Investors have not reacted as dramatically as expected to the Federal Reserve’s recent decision to start tapering its stimulus program. The result is that long-term mortgage interest rates have made little movement over the past two weeks.
During the week ended today, Dec. 26, the average rate on a 30-year fixed rate mortgage (FRM) inched up to 4.48 percent, excluding fees from 4.47 percent, according to Freddie Mac. The week before the Fed’s Dec. 18 meeting and announcement the 30-year FRM rate was only slightly lower at 4.42 percent.
The 15-year FRM was similarly slow to move. The week before the Fed statement the average rate was3.43 percent,the week after it jumped to 3.51 percent and this week it flickered up to 3.52 percent.
The Federal Reserve has been buying up $40 billion a month in bonds in order to keep rates low and give the markets a change to recover. Yet with its last meeting, the Fed decided that there are enough positive signs in the economy to start cutting back on that financial crutch. When the Fed even hinted at tapering its program back in the spring, rates shot up dramatically. Yet when they actually decide to do it, interest rates see almost no movement. Perhaps since the tapering won’t take effect until the first of the year, investors are waiting to see how things play out.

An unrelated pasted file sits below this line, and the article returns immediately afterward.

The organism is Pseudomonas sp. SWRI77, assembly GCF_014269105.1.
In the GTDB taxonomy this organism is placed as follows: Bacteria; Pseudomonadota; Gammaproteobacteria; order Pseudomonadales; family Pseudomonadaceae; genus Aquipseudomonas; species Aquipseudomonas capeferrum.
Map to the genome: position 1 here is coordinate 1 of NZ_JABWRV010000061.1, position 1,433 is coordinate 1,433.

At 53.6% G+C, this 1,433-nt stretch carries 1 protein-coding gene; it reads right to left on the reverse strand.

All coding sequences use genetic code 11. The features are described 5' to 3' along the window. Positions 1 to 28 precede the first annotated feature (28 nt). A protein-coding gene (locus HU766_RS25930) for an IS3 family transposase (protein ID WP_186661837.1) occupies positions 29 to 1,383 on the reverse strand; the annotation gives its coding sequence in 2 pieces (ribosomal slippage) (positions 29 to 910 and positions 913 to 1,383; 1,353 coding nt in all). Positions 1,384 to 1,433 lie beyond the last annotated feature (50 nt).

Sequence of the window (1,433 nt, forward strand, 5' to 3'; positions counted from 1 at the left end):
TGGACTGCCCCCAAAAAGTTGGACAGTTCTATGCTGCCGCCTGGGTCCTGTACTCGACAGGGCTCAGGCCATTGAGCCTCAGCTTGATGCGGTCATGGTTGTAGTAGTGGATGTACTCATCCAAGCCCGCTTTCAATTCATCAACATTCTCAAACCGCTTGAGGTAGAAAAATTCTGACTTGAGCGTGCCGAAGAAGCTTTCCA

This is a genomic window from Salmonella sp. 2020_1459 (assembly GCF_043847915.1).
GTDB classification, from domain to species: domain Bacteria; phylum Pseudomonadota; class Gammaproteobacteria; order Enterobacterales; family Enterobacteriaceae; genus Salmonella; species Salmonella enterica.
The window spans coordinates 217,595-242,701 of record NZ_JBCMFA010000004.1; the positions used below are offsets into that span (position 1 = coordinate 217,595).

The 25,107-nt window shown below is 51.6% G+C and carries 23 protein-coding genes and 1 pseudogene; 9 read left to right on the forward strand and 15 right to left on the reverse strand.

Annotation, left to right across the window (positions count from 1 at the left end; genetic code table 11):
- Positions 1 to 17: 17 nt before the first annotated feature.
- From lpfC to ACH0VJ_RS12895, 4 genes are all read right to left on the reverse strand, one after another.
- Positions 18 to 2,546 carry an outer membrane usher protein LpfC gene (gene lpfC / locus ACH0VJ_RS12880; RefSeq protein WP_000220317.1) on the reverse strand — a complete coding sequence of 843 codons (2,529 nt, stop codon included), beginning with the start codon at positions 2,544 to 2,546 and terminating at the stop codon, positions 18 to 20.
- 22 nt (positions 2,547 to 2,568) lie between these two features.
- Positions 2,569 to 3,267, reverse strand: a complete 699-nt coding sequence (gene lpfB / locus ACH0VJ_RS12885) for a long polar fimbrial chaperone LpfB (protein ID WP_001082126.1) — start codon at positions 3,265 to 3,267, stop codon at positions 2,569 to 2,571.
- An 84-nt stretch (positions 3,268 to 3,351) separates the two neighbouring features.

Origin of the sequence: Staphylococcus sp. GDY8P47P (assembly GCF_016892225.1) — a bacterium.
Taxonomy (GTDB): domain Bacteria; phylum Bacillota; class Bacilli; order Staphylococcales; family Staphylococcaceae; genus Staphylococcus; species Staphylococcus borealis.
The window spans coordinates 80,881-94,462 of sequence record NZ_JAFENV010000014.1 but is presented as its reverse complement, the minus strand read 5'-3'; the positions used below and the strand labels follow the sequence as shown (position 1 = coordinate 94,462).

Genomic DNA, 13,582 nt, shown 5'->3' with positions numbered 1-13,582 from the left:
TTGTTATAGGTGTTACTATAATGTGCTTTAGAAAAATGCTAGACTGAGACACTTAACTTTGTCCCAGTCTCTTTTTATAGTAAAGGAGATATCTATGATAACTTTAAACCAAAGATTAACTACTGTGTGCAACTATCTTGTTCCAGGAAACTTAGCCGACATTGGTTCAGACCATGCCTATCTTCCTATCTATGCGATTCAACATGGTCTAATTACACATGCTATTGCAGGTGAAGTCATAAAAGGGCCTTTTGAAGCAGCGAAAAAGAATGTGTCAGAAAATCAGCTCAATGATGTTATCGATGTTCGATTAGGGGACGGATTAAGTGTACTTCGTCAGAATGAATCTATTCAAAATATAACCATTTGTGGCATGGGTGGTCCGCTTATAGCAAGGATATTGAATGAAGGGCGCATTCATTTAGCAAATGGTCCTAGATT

Frank Nothaft, Freddie Mac vice president and chief economist explained the forces behind the most recent week’s rate hesitancy.
“Mortgage rates were little changed this week following mixed economic reports, “ he said in a statement. “Real GDP was revised upwards to 4.1 percent growth in the third quarter of this year. However,existing-home sales dropped 4.3 percent to a seasonally adjusted annual rate of 4,900,000 in November. Also, new home sales fell 2.1 percent to a seasonally adjusted annual rate of 464,000.”